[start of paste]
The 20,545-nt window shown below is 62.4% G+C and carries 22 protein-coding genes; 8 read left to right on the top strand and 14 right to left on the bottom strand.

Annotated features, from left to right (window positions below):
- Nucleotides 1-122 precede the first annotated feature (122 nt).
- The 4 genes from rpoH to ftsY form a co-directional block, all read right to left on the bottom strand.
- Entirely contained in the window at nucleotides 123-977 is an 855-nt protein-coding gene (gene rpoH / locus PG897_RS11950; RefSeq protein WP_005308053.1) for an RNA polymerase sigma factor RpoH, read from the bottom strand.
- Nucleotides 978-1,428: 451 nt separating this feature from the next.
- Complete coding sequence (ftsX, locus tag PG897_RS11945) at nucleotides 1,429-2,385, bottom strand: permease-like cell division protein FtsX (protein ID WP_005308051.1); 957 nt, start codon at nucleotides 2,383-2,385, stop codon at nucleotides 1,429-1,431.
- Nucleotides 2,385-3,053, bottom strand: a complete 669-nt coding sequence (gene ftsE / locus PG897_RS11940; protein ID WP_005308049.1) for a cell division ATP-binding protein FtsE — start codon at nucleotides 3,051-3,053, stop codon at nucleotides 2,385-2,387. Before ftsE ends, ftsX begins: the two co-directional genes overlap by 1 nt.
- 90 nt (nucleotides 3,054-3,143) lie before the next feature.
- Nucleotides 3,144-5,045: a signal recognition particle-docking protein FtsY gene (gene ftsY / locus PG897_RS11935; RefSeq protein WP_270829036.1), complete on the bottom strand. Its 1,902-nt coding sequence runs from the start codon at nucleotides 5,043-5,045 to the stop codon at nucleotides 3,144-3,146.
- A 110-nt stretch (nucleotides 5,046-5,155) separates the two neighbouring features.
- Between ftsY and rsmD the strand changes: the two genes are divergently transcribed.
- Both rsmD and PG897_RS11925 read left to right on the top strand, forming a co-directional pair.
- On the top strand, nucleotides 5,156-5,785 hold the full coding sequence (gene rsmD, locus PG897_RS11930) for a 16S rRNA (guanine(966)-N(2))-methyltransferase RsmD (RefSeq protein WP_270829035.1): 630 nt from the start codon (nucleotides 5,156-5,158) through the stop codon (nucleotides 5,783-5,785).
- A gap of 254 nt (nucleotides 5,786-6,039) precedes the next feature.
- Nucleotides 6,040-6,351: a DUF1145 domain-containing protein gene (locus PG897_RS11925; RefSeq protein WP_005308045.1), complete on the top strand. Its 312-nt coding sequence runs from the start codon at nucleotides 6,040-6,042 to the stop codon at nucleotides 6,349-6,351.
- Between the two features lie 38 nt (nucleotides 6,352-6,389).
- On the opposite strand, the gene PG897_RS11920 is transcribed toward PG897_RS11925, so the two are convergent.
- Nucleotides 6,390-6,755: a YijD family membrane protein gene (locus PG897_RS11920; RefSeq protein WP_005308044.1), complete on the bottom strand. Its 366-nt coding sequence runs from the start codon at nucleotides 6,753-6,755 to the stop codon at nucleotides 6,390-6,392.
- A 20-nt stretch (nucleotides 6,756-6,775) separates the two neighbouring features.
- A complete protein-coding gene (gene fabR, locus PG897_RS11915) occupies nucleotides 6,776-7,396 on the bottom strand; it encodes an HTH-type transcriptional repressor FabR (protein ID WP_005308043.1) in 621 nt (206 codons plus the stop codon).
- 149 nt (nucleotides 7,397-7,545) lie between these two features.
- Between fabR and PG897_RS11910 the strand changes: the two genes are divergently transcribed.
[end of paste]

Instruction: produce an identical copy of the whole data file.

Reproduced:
The 20,545-nt window shown below is 62.4% G+C and carries 22 protein-coding genes; 8 read left to right on the top strand and 14 right to left on the bottom strand.

Annotated features, from left to right (window positions below):
- Nucleotides 1-122 precede the first annotated feature (122 nt).
- The 4 genes from rpoH to ftsY form a co-directional block, all read right to left on the bottom strand.
- Entirely contained in the window at nucleotides 123-977 is an 855-nt protein-coding gene (gene rpoH / locus PG897_RS11950; RefSeq protein WP_005308053.1) for an RNA polymerase sigma factor RpoH, read from the bottom strand.
- Nucleotides 978-1,428: 451 nt separating this feature from the next.
- Complete coding sequence (ftsX, locus tag PG897_RS11945) at nucleotides 1,429-2,385, bottom strand: permease-like cell division protein FtsX (protein ID WP_005308051.1); 957 nt, start codon at nucleotides 2,383-2,385, stop codon at nucleotides 1,429-1,431.
- Nucleotides 2,385-3,053, bottom strand: a complete 669-nt coding sequence (gene ftsE / locus PG897_RS11940; protein ID WP_005308049.1) for a cell division ATP-binding protein FtsE — start codon at nucleotides 3,051-3,053, stop codon at nucleotides 2,385-2,387. Before ftsE ends, ftsX begins: the two co-directional genes overlap by 1 nt.
- 90 nt (nucleotides 3,054-3,143) lie before the next feature.
- Nucleotides 3,144-5,045: a signal recognition particle-docking protein FtsY gene (gene ftsY / locus PG897_RS11935; RefSeq protein WP_270829036.1), complete on the bottom strand. Its 1,902-nt coding sequence runs from the start codon at nucleotides 5,043-5,045 to the stop codon at nucleotides 3,144-3,146.
- A 110-nt stretch (nucleotides 5,046-5,155) separates the two neighbouring features.
- Between ftsY and rsmD the strand changes: the two genes are divergently transcribed.
- Both rsmD and PG897_RS11925 read left to right on the top strand, forming a co-directional pair.
- On the top strand, nucleotides 5,156-5,785 hold the full coding sequence (gene rsmD, locus PG897_RS11930) for a 16S rRNA (guanine(966)-N(2))-methyltransferase RsmD (RefSeq protein WP_270829035.1): 630 nt from the start codon (nucleotides 5,156-5,158) through the stop codon (nucleotides 5,783-5,785).
- A gap of 254 nt (nucleotides 5,786-6,039) precedes the next feature.
- Nucleotides 6,040-6,351: a DUF1145 domain-containing protein gene (locus PG897_RS11925; RefSeq protein WP_005308045.1), complete on the top strand. Its 312-nt coding sequence runs from the start codon at nucleotides 6,040-6,042 to the stop codon at nucleotides 6,349-6,351.
- Between the two features lie 38 nt (nucleotides 6,352-6,389).
- On the opposite strand, the gene PG897_RS11920 is transcribed toward PG897_RS11925, so the two are convergent.
- Nucleotides 6,390-6,755: a YijD family membrane protein gene (locus PG897_RS11920; RefSeq protein WP_005308044.1), complete on the bottom strand. Its 366-nt coding sequence runs from the start codon at nucleotides 6,753-6,755 to the stop codon at nucleotides 6,390-6,392.
- A 20-nt stretch (nucleotides 6,756-6,775) separates the two neighbouring features.
- A complete protein-coding gene (gene fabR, locus PG897_RS11915) occupies nucleotides 6,776-7,396 on the bottom strand; it encodes an HTH-type transcriptional repressor FabR (protein ID WP_005308043.1) in 621 nt (206 codons plus the stop codon).
- 149 nt (nucleotides 7,397-7,545) lie between these two features.
- Between fabR and PG897_RS11910 the strand changes: the two genes are divergently transcribed.